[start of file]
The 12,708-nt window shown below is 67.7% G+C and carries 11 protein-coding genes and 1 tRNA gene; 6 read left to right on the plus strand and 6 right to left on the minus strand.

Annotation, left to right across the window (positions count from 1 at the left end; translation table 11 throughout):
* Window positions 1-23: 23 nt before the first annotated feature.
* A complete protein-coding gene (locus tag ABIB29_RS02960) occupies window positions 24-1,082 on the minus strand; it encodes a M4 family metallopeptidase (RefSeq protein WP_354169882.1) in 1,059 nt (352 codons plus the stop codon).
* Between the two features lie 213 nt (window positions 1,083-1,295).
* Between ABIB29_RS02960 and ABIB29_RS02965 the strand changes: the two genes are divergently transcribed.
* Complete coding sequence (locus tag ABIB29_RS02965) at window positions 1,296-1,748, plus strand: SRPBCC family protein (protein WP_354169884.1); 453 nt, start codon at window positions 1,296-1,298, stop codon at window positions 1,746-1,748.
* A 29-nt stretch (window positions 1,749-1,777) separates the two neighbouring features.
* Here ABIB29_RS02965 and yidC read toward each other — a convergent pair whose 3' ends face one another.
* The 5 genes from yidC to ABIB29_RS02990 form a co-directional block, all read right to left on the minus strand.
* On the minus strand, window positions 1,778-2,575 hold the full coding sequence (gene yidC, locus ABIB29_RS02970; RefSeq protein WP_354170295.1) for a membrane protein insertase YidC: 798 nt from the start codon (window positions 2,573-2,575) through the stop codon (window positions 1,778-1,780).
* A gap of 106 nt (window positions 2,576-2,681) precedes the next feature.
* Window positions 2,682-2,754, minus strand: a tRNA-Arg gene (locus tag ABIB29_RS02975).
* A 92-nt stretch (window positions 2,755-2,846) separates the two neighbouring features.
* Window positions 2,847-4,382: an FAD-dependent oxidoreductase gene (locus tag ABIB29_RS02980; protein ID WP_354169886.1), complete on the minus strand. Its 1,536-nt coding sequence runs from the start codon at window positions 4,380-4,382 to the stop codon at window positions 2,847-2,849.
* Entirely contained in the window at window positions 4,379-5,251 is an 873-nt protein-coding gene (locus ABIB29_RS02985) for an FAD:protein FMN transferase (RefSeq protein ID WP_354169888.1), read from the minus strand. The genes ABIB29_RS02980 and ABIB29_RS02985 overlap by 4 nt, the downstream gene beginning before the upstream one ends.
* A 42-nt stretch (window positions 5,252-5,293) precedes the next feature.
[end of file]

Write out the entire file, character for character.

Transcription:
The 12,708-nt window shown below is 67.7% G+C and carries 11 protein-coding genes and 1 tRNA gene; 6 read left to right on the plus strand and 6 right to left on the minus strand.

Annotation, left to right across the window (positions count from 1 at the left end; translation table 11 throughout):
* Window positions 1-23: 23 nt before the first annotated feature.
* A complete protein-coding gene (locus tag ABIB29_RS02960) occupies window positions 24-1,082 on the minus strand; it encodes a M4 family metallopeptidase (RefSeq protein WP_354169882.1) in 1,059 nt (352 codons plus the stop codon).
* Between the two features lie 213 nt (window positions 1,083-1,295).
* Between ABIB29_RS02960 and ABIB29_RS02965 the strand changes: the two genes are divergently transcribed.
* Complete coding sequence (locus tag ABIB29_RS02965) at window positions 1,296-1,748, plus strand: SRPBCC family protein (protein WP_354169884.1); 453 nt, start codon at window positions 1,296-1,298, stop codon at window positions 1,746-1,748.
* A 29-nt stretch (window positions 1,749-1,777) separates the two neighbouring features.
* Here ABIB29_RS02965 and yidC read toward each other — a convergent pair whose 3' ends face one another.
* The 5 genes from yidC to ABIB29_RS02990 form a co-directional block, all read right to left on the minus strand.
* On the minus strand, window positions 1,778-2,575 hold the full coding sequence (gene yidC, locus ABIB29_RS02970; RefSeq protein WP_354170295.1) for a membrane protein insertase YidC: 798 nt from the start codon (window positions 2,573-2,575) through the stop codon (window positions 1,778-1,780).
* A gap of 106 nt (window positions 2,576-2,681) precedes the next feature.
* Window positions 2,682-2,754, minus strand: a tRNA-Arg gene (locus tag ABIB29_RS02975).
* A 92-nt stretch (window positions 2,755-2,846) separates the two neighbouring features.
* Window positions 2,847-4,382: an FAD-dependent oxidoreductase gene (locus tag ABIB29_RS02980; protein ID WP_354169886.1), complete on the minus strand. Its 1,536-nt coding sequence runs from the start codon at window positions 4,380-4,382 to the stop codon at window positions 2,847-2,849.
* Entirely contained in the window at window positions 4,379-5,251 is an 873-nt protein-coding gene (locus ABIB29_RS02985) for an FAD:protein FMN transferase (RefSeq protein ID WP_354169888.1), read from the minus strand. The genes ABIB29_RS02980 and ABIB29_RS02985 overlap by 4 nt, the downstream gene beginning before the upstream one ends.
* A 42-nt stretch (window positions 5,252-5,293) precedes the next feature.